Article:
We say one whenever we receive new members—and at our Annual Meeting: we say the Salem Covenant of 1629, with its wonderful language of binding ourselves “in the presence of God to walk together in his ways”….
From Scripture, the most famous example is probably in the Book of Exodus, at the receiving of the Ten Commandments —this sense of a permanent, binding kind of obligation that unites God with God’s people.
There are other moments of covenant in the Bible, too.
Covenant is how we understand our responsibility to God, and also to one another.
In those moments when we are so full of questions, or when challenges come up that nobody ever imagined possible, it’s the covenants that we are supposed to refer back to, and to use so that we can get our bearings…and remember who God is, and who it is that God has called us to be.
The Bible has a lot of laws, too, of course—613 in the Old Testament alone, according to Jewish tradition.
But covenants are different than laws because they don’t simply speak to the micro-expectations of “…if this, then that…”
Covenants speak more broadly than that. And they speak to the idea of relationship with God. When God speaks in the context of covenant, God says, “Well, you may do this or you may do that…but if what you want is to honor your relationship with me, well, then these are the terms.”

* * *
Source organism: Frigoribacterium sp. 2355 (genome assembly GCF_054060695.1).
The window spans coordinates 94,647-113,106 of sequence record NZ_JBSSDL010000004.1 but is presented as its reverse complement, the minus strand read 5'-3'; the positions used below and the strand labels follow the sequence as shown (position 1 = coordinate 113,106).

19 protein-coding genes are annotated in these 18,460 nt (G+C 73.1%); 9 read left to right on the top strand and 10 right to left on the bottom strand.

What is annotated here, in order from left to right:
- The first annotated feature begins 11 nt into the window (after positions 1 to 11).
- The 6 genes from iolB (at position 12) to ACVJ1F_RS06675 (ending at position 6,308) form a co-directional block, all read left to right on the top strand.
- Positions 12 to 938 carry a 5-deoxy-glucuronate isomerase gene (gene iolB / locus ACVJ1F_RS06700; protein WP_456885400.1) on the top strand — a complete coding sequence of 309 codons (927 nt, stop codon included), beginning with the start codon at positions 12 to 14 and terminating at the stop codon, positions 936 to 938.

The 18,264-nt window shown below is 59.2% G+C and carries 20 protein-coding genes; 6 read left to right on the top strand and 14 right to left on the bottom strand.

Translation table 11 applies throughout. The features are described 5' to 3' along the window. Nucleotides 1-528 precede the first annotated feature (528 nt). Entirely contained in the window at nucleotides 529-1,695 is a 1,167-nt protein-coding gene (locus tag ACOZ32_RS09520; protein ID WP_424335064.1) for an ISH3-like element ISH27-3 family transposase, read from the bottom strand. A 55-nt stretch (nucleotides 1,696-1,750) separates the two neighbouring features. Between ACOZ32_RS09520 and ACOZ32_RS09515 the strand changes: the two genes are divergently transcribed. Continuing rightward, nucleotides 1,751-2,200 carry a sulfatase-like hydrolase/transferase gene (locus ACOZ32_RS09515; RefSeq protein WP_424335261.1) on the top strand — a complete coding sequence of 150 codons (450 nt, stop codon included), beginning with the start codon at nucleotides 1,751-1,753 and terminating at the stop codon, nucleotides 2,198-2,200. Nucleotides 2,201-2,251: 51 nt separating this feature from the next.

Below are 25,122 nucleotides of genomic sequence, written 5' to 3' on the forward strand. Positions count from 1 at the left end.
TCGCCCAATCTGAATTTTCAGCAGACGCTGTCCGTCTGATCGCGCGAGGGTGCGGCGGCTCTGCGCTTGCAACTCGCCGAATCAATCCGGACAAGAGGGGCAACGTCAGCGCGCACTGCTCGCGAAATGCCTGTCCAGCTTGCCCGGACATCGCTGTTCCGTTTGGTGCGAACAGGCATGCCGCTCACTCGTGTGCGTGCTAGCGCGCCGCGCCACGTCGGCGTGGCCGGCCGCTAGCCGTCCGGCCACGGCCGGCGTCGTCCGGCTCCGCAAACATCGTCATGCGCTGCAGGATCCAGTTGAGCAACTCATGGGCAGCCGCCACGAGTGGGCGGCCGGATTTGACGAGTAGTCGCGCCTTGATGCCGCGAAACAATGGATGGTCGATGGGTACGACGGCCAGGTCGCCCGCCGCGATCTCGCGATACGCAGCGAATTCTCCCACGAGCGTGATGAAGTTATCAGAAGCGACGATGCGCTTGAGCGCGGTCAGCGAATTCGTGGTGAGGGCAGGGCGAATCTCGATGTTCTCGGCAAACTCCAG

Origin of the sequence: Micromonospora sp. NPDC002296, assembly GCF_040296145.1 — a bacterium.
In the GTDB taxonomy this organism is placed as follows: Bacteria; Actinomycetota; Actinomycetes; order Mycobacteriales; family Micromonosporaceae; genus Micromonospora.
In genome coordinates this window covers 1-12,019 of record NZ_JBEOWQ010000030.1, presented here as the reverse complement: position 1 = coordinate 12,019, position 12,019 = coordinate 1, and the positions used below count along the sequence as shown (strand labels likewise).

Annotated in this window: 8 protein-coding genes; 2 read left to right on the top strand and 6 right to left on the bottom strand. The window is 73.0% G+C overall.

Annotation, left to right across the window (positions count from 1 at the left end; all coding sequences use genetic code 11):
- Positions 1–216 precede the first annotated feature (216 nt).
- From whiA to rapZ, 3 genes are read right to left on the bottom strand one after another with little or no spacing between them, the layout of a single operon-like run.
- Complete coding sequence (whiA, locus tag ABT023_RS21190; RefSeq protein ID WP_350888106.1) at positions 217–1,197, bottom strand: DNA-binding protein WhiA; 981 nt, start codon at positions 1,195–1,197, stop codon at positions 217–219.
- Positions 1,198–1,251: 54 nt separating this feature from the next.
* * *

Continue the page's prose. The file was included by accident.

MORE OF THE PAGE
It probably won’t surprise you to learn that our tradition understands marriage and baptism as ceremonies of covenant.
They are moments when we promise things to God and to one another…and not just into the air, or out of a sense of vague hope for the future.
They are promises we make within the context of relationship. A promise to hang in there with one another and with God, under the umbrella of certain terms and conditions.
So I sort of like the idea of “Re-covenanting Sunday,” even though it is a bit of a mouthful to say.
Because I think it’s important for us to do something more than simply re-convene in this beautiful place we love so well.
We’re invited to re-commit to one another and to God, and to think about this whole notion of living within the context of relationships: most immediately, our relationships with each other here, and with our neighbors, and with the world.
Not too long ago, I heard of a church that doesn’t publish its membership directory until a couple of weeks after Homecoming Sunday, because it sees membership as more of a year-to-year thing…as something that needs to be particularly reaffirmed, and not just some sort of general thing you do once and forget about.
Now, clearly, they don’t have as many snowbirds as we do. But I get it.
A marriage wouldn’t be much of a marriage if it were just a short series of promises we made at some point and then promptly forgot all about. And the same goes for a baptism.
These are lovely in their way, but are only the beginning.